Recipes: Ideas for the Office Packed Lunch

'Faux' pho. Picture: Contributed
'Faux' pho. Picture: Contributed
Share this article
Have your say

Say goodbye to bought sandwiches and create a feast for your break while saving a small fortune in the process, advise authors of The Little Book of Lunch, Caroline Craig and Sophie Missing

LUNCH is often a chore: from dragging yourself away from your desk to the nearest sandwich chain, to forking out for something that, more often than not, you don’t particularly fancy.

And it all adds up – buying even the simplest lunch every day is expensive. But it needn’t be this way. We love making our own lunches: not only are they always more delicious than anything you can buy, but there’s something enormously comforting about unwrapping a little slice of home, at work. At a time where most people are feeling the post-Christmas pinch, making your lunch is radically cheaper than buying it. So what are our top lunch making tips?

1 Invest in three different sizes of Tupperware. A large one for things like lettuce leaves (which of course shouldn’t be dressed until you are about to eat), a medium-sized one for most lunches eg pasta salads and leftovers. And finally a miniature one for dressings, a squirt of mayonnaise, a sprinkling of nuts – any condiment or packed lunch addition – which can in turn, be nestled inside your bigger containers for double protection against spillages.

2 Keep a DIY seasoning kit of salt, pepper and chilli flakes ready at your desk.

3 Use a thin layer of butter as a sealant on your sandwiches and thoroughly blot and dry any salad to avoid the dreaded sandwich sog.

4 Start simple: you don’t need to get up at 5:30am to enjoy your homemade goods. Be clever and requisition leftovers or pack and bring in the raw ingredients to assemble something basic at work.

The Little Book of Lunch: Recipes and Ideas for the Office Packed Lunch is out now, £15, Square Peg.


Wonderfully aromatic and light, this is a soup to both soothe and lift the spirits with all the essential flavours of pho and not so much of the faffing around. If you are in the lucky position of having leftovers from a whole roast chicken then you could make your own stock for this, but shop-bought or a stock cube workes just fine. You’ll need to have a few utensils waiting for you at your desk: a clean pair of scissors, a bowl, chopsticks and a spoon.

Makes 1 serving

1 In the morning: Fill your kettle and put it on to boil (this way you can enjoy a cup of tea while making lunch). Add the chopped spring onions to a non-stick pan on a low heat, and cook until they start to colour. Put the stock in a pan on a medium heat, adding the fish sauce and the juice of a quarter of the lime. You want to heat it until just before it begins to boil so while it is heating prepare your herbs and place in a container.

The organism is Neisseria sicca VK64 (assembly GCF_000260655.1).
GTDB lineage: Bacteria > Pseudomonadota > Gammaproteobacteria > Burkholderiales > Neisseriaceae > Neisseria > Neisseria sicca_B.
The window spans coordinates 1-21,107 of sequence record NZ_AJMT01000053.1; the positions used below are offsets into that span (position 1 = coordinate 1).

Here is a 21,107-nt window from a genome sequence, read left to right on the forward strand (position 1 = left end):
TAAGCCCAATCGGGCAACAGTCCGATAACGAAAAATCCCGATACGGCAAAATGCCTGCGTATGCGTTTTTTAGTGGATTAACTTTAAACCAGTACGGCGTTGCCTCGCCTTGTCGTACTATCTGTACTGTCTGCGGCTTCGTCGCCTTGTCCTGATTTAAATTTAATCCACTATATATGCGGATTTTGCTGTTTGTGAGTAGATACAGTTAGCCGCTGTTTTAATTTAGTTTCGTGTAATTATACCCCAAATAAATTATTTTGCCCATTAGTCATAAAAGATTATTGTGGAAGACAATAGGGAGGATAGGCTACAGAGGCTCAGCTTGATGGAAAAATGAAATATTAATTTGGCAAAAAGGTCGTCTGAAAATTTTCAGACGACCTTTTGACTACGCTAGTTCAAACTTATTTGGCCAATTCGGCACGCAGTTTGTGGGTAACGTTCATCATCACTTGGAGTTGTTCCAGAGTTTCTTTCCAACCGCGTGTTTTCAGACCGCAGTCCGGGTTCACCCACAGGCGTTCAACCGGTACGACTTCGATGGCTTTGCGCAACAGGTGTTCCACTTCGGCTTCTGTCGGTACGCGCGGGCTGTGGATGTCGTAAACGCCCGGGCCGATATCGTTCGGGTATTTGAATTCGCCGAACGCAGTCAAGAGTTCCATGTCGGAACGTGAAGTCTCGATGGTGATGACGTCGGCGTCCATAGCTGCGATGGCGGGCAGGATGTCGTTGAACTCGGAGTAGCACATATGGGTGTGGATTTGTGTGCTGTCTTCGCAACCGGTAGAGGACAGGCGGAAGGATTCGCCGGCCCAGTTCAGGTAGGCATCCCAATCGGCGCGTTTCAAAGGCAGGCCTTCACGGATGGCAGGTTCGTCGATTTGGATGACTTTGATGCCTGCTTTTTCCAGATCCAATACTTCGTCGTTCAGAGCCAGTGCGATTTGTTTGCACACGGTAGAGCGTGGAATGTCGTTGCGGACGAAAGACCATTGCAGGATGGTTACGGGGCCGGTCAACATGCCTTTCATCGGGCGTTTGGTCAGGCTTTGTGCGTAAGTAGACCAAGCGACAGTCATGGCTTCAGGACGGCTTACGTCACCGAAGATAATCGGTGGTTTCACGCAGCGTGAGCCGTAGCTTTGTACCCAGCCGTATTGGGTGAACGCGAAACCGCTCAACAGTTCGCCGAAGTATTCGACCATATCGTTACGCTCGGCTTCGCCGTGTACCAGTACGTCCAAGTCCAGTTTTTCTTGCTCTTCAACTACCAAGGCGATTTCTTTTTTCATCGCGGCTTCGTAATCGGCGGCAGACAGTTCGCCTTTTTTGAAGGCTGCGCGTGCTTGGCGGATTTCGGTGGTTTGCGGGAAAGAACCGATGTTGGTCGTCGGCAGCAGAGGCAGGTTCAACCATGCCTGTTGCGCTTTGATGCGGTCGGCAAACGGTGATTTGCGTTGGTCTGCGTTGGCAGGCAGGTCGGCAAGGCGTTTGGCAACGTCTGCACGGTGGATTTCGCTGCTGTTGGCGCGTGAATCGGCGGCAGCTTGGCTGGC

2 Place the chicken in a separate container or wrap in a small piece of foil. Place the rice noodles in a large heatproof bowl, and pour over the boiling water from the kettle. Cover with a clean tea towel and leave for three minutes. Remove the spring onions from the heat and wrap in a small piece of foil. The stock should now be simmering, so turn off the heat and empty into your thermos. Drain the noodles in a colander, shaking vigorously to get rid of any excess water and place in a Tupperware.

3 Come lunchtime: Find yourself a nice spot; this soup goes well with some quiet reflection. Carefully decant your hot stock into a bowl, then add the noodles, chicken and herbs. Lastly, using your scissors, snip the chilli into the bowl, and squeeze the remaining quarter of lime juice generously. A squirt of chilli sauce can be nice.


The best falafels we have tasted so far are from L’As du Fallafel on Rue des Rosiers in Paris. This recipe is an homage to them. This dish is all in the careful packing, and assembly at work. You can make everything the night before, but be sure to keep the dressing in the fridge.

Makes 1 generous serving

1 The night before: Preheat the oven to 190C/Gas Mark 5. Chop your aubergine up into 3cm chunks and lay on a roasting tray. Drizzle over the olive oil and the salt and pepper and roast for 35 minutes or until golden and squishy. Ten minutes before the end of the cooking time, add the falafels to the oven dish. When the time is up, leave to cool on the counter under some tin foil.

2 In the morning: Grate the cabbage into ribbons, the finer the better. Cut or grate the cucumber into small pieces. Finely chop the onion.

3 Add to your designated container along with the cherry tomatoes, cooled falafel and aubergines. To prepare the dressing, simply mix all of the ingredients together in a small jam jar or Tupperware. Lightly toast your pitta or flatbread and pack separately, in foil or a brown paper bag. Keeping this dish at room temperature for a few hours until lunchtime is fine.

4 Come lunchtime: Open the pitta, or lay out the flatbread. Give your ingredients a good stir before spooning over your pitta or flatbread. Drizzle over the yoghurt dressing along with some chilli sauce if you keep any at the office.


This recipe is easy and requires very few ingredients. Delicious served with bread or couscous to soak up all the juices, it can be cooked either the night before or even in the morning as it requires little input on your part.

Makes 1 serving (for a hungry person), with leftovers

1 Preheat the oven to 180C/Gas Mark 4. Slice the peppers in half, down the middle of the stalk. You should be left with four perfect sides. Remove the seeds and white flesh.

2 Lay the peppers cup side up on a baking tray and stuff with the cherry tomatoes (four should fit perfectly in each pepper half), anchovies and 
sliced garlic. Drizzle with olive oil and roast for 30 minutes. The peppers will fill with a delicious juice when cooking: take care not to let this escape when packing into your lunch receptacle.